The Fed has started shrinking its balance sheet as part of its fight against elevated inflation. However, QT is being challenged by the Fed’s new role as a counterparty of money-market funds. The process would be greatly improved if the Treasury were to announce a debt buyback financed by the issue of T-bills.
As part of its fight against elevated inflation, the Fed has raised its key rates very rapidly in 2022 and in June began to shrink its balance sheet by non-reinvesting a portion of its maturing agency MBS and Treasury securities. As a reminder, the Fed currently holds $2.7tn of MBS and $5.6tn of Treasury securities. One of the motivations behind the process of shrinking the balance sheet, known as ‘quantitative tightening’ (QT), is the fact that the Fed pays an interest rate on some liabilities: the reserves held by commercial banks and the reverse repo agreements, operations under which the Fed borrows overnight, mostly from money-market funds (MMFs).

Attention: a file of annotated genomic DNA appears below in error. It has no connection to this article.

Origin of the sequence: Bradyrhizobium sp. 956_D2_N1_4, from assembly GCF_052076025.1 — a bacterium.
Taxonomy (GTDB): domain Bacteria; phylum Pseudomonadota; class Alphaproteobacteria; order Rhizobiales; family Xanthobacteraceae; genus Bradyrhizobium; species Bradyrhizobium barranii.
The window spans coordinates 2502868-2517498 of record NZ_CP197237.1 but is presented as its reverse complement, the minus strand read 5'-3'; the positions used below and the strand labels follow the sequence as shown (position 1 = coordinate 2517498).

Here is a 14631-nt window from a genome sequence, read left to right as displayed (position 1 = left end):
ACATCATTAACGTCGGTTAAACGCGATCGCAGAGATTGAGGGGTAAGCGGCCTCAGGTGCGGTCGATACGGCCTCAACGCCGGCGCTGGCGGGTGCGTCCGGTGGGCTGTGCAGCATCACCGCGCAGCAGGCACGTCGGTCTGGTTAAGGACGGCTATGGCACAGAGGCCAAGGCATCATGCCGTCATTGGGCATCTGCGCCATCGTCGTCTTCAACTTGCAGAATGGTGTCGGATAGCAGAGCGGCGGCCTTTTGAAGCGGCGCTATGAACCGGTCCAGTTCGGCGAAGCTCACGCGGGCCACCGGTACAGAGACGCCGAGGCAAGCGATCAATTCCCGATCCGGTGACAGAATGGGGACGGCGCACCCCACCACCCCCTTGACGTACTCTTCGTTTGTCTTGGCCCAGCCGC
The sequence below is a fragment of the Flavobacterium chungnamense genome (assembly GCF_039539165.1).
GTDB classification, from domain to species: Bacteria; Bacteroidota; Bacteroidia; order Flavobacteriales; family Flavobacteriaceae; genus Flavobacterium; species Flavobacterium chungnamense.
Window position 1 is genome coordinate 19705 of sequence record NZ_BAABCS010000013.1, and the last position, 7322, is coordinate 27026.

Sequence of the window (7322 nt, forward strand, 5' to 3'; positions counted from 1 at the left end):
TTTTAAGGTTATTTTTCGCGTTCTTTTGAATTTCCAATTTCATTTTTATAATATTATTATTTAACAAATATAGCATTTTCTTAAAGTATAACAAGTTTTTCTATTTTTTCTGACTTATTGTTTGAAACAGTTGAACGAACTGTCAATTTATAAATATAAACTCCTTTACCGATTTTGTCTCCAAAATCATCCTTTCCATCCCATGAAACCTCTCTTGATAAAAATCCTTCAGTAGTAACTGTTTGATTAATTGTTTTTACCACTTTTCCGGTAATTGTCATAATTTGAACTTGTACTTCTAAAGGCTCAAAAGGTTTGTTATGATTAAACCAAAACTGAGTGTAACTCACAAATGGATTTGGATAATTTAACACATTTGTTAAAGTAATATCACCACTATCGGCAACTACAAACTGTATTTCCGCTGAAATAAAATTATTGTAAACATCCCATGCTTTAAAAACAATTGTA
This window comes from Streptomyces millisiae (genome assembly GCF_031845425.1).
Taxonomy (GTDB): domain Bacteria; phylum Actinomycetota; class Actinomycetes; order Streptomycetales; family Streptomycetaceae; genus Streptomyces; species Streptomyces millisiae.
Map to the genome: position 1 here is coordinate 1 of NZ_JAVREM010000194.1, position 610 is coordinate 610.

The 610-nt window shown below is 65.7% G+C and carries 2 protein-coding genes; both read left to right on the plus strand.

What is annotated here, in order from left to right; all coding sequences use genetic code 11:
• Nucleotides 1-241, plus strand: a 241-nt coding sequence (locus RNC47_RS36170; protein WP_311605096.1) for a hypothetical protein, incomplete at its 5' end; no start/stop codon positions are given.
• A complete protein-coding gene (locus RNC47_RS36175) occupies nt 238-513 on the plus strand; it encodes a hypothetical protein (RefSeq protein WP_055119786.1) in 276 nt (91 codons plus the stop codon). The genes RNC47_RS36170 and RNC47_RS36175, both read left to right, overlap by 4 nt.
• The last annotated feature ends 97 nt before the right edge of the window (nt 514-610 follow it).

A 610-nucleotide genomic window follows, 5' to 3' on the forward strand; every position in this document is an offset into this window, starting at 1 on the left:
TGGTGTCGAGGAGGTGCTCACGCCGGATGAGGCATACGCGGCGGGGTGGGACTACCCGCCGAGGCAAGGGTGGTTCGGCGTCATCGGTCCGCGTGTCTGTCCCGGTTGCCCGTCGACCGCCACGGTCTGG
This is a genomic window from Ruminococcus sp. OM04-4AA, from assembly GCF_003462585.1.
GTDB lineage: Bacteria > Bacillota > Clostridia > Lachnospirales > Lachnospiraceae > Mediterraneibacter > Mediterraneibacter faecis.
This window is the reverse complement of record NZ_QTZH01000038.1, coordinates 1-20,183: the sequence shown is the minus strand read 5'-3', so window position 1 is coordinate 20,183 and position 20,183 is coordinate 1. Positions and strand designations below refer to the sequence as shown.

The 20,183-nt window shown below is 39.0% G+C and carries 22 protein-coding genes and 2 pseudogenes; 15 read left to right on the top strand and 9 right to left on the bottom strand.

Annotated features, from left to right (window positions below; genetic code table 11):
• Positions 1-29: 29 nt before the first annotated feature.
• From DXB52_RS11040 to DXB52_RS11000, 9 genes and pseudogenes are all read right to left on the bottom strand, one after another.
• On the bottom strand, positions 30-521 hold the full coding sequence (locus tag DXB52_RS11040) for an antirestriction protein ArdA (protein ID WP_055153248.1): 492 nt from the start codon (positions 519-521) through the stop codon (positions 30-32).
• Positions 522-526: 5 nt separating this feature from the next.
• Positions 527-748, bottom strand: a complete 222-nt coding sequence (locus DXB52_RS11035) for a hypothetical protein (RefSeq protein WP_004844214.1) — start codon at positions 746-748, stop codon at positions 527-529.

You can now read the full whitepaper at the link below